Electrophilicity index(ψ) 2.415 2.563 2.018 2.481

Softness(s) 136.494 136.885 133.832 133.200

2b is harder and so less reactive than the other compounds. Electronic chemical potential is defined

because of the electronegativity of a molecule [28]. Physically, μ describes the escaping tendency of

electrons from an equilibrium system [28]. The trend in electronic chemical potential for the compounds

is 2a > 1a > 2b > 1b.

The greater the electronic chemical potential, the less stable or more reactive is the isomer. From

the above results we are able to conclude that 2a is more reactive than the other compounds. A

comparison of the calculated electrophilicity values indicates that compound 1b (2.563 eV) is a stronger

nucleophile than the other compounds.

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3.8 Non-linear optical studies

NLO is important property providing key for areas such as telecommunications, signal processing

and optical interactions [29,30]. Therefore, NLO is an important for current research. Some quantum

chemical descriptors which are total static dipole moment (μ), the mean polarizability (α), the anisotropy

of the polarizability (Δα) and first order hyperpolarizability (β) have been used for explaining the NLO

properties in many computational studies [7,9,17]. The quantum chemical descriptors calculated from the

Gaussian output have been explained in detail earlier work [31]. According to Table 9, all values of PIPS

and PIPOXIs are greater than the urea [32]. Therefore, our compounds have NLO properties. Results

from Table 9,

Table 9. Non-linear optical properties of PIPs and PIPOXIs calculated using B3LYP method using

6-311G(d,p) basis set.

NLO behavior 1a 1b 2a 2b

Dipole moment(μ) D 2.92 2.58 3.72 0.57

Mean polarizabilty (α) x10-23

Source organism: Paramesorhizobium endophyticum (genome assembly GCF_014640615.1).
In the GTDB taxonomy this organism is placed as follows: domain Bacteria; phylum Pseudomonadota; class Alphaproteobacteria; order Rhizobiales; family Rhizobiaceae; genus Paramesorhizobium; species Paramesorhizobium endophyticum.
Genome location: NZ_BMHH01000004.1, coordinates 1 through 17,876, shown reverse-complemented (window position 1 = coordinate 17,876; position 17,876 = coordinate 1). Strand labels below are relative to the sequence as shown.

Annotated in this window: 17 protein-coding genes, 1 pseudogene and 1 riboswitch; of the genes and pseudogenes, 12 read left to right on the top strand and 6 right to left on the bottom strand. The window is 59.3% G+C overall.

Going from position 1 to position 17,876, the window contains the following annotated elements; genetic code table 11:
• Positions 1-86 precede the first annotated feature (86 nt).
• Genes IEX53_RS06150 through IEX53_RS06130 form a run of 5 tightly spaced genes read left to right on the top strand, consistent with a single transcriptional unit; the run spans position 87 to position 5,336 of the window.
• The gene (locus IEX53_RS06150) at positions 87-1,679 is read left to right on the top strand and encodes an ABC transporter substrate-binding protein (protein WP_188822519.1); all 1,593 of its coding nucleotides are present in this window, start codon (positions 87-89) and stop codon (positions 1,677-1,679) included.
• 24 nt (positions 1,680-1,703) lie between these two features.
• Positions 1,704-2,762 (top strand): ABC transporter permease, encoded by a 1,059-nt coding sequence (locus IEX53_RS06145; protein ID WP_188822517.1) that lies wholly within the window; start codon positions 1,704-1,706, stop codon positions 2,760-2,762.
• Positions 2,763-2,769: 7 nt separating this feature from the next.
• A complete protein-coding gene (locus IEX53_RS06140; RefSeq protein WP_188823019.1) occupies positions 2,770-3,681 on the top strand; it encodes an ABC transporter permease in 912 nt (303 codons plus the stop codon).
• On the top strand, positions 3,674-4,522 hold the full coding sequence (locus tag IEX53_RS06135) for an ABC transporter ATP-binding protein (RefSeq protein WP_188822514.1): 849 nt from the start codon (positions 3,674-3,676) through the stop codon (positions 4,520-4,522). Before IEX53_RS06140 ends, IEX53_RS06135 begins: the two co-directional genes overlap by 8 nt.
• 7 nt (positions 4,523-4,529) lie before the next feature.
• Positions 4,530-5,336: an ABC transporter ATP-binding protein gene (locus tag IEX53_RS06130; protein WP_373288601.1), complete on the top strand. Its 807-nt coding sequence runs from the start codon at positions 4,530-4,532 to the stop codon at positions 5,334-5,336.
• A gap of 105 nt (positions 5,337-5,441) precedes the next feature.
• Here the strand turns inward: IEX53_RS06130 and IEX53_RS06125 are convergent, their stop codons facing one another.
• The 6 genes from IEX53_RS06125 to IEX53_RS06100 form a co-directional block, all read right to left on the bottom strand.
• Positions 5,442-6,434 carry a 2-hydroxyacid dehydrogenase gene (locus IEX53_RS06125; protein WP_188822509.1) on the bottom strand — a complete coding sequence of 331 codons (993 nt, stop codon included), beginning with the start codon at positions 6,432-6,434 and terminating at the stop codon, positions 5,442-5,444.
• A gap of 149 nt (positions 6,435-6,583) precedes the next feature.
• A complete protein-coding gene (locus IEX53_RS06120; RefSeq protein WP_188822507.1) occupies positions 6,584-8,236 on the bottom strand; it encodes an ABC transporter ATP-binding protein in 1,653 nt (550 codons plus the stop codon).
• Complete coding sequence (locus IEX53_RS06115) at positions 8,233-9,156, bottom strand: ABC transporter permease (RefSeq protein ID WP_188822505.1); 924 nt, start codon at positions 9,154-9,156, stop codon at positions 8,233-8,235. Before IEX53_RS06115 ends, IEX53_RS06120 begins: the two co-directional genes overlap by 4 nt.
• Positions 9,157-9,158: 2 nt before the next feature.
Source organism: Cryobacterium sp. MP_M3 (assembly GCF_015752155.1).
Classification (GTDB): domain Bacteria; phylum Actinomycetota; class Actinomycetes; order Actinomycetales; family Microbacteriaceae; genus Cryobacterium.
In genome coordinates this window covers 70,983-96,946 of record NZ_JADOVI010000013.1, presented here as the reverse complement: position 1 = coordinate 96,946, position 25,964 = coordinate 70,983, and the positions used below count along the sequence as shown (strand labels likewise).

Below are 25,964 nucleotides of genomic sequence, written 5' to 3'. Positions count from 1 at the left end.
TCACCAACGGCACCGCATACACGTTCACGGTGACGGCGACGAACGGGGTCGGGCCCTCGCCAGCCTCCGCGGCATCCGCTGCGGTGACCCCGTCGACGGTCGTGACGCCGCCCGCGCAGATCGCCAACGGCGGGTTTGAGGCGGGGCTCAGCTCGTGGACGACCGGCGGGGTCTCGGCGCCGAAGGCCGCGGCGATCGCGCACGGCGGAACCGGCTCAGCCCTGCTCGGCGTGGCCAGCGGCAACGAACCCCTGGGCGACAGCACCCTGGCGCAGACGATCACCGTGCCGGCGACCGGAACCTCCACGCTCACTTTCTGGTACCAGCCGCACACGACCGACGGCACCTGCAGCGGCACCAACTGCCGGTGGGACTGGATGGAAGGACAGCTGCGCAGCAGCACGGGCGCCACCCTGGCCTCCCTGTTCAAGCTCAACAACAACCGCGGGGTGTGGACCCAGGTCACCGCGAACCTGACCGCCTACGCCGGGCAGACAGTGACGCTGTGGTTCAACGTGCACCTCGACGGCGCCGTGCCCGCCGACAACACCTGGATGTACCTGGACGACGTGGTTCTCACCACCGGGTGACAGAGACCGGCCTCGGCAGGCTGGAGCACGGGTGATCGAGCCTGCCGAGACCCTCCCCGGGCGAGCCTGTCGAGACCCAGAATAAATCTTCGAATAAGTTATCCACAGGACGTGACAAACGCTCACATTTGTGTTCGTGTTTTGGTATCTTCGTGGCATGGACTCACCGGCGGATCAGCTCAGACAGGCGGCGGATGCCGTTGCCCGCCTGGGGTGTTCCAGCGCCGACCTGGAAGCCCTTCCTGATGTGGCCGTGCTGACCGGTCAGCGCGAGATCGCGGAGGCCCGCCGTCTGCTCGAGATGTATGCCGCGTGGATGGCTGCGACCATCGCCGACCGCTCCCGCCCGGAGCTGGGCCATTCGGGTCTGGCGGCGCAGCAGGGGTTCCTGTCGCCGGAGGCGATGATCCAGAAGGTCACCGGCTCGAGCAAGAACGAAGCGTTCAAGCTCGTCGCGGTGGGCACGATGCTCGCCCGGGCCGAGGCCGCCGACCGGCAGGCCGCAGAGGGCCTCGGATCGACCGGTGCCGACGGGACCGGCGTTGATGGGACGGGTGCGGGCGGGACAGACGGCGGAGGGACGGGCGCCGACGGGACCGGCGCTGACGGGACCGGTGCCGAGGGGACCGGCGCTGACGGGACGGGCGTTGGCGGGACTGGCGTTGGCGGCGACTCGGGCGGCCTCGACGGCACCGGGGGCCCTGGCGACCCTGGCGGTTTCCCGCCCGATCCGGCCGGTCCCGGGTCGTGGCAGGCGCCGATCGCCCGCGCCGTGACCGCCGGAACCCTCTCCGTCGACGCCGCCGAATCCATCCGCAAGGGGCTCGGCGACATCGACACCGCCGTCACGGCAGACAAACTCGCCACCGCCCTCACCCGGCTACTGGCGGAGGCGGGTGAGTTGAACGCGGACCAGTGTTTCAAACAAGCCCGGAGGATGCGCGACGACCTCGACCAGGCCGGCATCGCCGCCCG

esu 2.13 2.17 2.3 2.23

Anisotropy of the

Polarisabiltiy (Δα) x10-24

esu 2.80 2.30 4.33 1.28

First order polarizabilty (β0) x10-30

esu 0.90 0.92 0.80 1.01

The general ranking of NLO properties should be as follows: 2b > 1b > 1a > 2a. According to this

ranking, molecule 2b is the best candidate for NLO material.when it is compared with similar piperidin-4-

one compounds in the literature, the β0 value PIPS and PIPOXIs are larger than that of (E)-1-(3-methyl-

2,6-diphenyl piperidin-4-ylidene) semicarbazide (β0 = 0.6396 x10-30

esu) [17], 3t-pentyl-2r,6c-

diphenylpiperidin-4-one semicarbazone (β0 = 0.6566 x10-30

esu [8] and less than the 3t-pentyl-2r,6c-

diphenylpiperidin-4-one thiosemicarbazone (β0 = 1.2846 x10-30

esu) [7]. Form the above we concluded that

designing of NLO property of 2b using suitable group. That result may bring up 2b into NLO world.

4. CONCLUSION

A comparison of calculated and experimental geometrical parameters shows that the piperidin-4-

one ring adopts chair conformation. The calculated NMR chemical shifts are in excellent agreement with

the experimental data. Geometrical parameters and NMR chemical shifts helped us to determine the

conformations. The IR spectra were also well reproduced by the B3LYP calculations. Stability of the

molecule arising from hyper-conjugative interaction leading to charge delocalization has been analyzed

using NBO analysis. In addition, Mulliken charge analysis predicts the most reactive parts in the

molecule. The electronic transitions and states were investigated computationally and show good

agreement with the experimental data.

The calculated HOMO and LUMO energies were used to analyze the charge transfer within the

molecule. The calculated dipole moment and first order hyperpolarizability results indicate that the

molecule has a reasonably good nonlinear optical behavior.

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ACKNOWLEDGMENTS

One of the authors, Dr. G. Rajarajan is thankful to UGC [F. No. 42-343/2013 (SR)] for providing

funds to this research study. Mr. M. Arockia doss is thankful to UGC for providing fellowship. The

authors also wish to thank Dr. N. Jayachandramani, former Head, Department of Chemistry,

Pachaiyappa’s college, Chennai-30 for critical suggestions.